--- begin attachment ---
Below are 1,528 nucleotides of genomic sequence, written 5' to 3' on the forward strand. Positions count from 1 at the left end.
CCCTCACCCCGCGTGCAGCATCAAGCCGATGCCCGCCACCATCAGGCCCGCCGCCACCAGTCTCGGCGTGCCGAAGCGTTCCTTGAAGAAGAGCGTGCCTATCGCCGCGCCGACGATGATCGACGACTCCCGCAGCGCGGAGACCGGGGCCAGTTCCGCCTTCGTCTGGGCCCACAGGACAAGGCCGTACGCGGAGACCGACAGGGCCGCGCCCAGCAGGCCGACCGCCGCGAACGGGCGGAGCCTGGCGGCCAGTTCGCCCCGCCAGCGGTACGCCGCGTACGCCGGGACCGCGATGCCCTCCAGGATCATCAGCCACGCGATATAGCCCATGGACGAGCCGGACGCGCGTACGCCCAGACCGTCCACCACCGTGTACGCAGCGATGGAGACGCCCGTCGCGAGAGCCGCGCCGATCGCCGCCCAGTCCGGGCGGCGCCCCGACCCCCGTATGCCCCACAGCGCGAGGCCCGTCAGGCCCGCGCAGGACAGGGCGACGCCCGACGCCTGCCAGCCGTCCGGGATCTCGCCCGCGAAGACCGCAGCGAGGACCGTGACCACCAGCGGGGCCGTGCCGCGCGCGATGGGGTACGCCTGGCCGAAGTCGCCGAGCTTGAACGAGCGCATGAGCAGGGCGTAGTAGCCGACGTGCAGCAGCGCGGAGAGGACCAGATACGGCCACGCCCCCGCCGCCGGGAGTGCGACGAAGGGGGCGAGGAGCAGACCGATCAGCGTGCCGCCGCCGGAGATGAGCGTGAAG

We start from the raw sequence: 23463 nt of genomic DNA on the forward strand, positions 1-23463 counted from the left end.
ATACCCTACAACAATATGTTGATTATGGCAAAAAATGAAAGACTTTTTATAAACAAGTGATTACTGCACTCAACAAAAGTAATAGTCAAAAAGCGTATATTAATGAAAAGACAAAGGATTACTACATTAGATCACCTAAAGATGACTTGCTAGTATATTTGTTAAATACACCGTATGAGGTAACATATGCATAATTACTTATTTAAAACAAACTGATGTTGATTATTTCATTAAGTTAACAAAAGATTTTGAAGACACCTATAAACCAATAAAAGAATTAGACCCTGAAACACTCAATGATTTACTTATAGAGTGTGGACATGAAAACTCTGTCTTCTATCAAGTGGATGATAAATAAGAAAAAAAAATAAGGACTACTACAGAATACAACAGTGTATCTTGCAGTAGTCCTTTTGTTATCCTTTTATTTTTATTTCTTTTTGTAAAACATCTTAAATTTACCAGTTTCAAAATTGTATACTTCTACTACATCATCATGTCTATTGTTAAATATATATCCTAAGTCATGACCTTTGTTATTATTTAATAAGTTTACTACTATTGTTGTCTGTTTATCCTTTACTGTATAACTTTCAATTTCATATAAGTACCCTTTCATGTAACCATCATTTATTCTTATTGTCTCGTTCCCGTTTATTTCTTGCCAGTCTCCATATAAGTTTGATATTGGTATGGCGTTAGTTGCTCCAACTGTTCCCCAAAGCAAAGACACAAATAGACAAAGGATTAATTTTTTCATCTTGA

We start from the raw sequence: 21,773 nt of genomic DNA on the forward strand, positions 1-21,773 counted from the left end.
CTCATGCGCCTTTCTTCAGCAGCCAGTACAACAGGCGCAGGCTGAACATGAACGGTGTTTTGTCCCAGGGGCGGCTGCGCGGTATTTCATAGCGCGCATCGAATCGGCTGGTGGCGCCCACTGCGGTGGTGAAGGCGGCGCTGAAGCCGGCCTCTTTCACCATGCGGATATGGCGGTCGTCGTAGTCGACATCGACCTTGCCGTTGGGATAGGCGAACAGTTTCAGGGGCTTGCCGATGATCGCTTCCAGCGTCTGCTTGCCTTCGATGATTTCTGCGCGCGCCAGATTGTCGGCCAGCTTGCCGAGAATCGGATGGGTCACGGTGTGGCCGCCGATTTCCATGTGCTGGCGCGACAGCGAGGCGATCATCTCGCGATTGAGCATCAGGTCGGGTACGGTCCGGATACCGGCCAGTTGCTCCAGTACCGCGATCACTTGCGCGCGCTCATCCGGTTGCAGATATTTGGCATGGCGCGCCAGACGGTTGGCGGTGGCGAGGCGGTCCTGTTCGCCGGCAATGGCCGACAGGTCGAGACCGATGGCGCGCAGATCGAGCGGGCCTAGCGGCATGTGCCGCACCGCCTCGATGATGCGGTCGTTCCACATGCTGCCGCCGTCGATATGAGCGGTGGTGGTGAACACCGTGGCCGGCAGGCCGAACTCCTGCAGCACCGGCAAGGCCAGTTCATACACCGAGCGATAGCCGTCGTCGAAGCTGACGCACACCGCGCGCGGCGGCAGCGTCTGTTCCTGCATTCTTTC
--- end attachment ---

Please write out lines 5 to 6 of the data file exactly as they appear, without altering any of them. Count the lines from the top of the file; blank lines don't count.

We start from the raw sequence: 21,773 nt of genomic DNA on the forward strand, positions 1-21,773 counted from the left end.
CTCATGCGCCTTTCTTCAGCAGCCAGTACAACAGGCGCAGGCTGAACATGAACGGTGTTTTGTCCCAGGGGCGGCTGCGCGGTATTTCATAGCGCGCATCGAATCGGCTGGTGGCGCCCACTGCGGTGGTGAAGGCGGCGCTGAAGCCGGCCTCTTTCACCATGCGGATATGGCGGTCGTCGTAGTCGACATCGACCTTGCCGTTGGGATAGGCGAACAGTTTCAGGGGCTTGCCGATGATCGCTTCCAGCGTCTGCTTGCCTTCGATGATTTCTGCGCGCGCCAGATTGTCGGCCAGCTTGCCGAGAATCGGATGGGTCACGGTGTGGCCGCCGATTTCCATGTGCTGGCGCGACAGCGAGGCGATCATCTCGCGATTGAGCATCAGGTCGGGTACGGTCCGGATACCGGCCAGTTGCTCCAGTACCGCGATCACTTGCGCGCGCTCATCCGGTTGCAGATATTTGGCATGGCGCGCCAGACGGTTGGCGGTGGCGAGGCGGTCCTGTTCGCCGGCAATGGCCGACAGGTCGAGACCGATGGCGCGCAGATCGAGCGGGCCTAGCGGCATGTGCCGCACCGCCTCGATGATGCGGTCGTTCCACATGCTGCCGCCGTCGATATGAGCGGTGGTGGTGAACACCGTGGCCGGCAGGCCGAACTCCTGCAGCACCGGCAAGGCCAGTTCATACACCGAGCGATAGCCGTCGTCGAAGCTGACGCACACCGCGCGCGGCGGCAGCGTCTGTTCCTGCATTCTTTC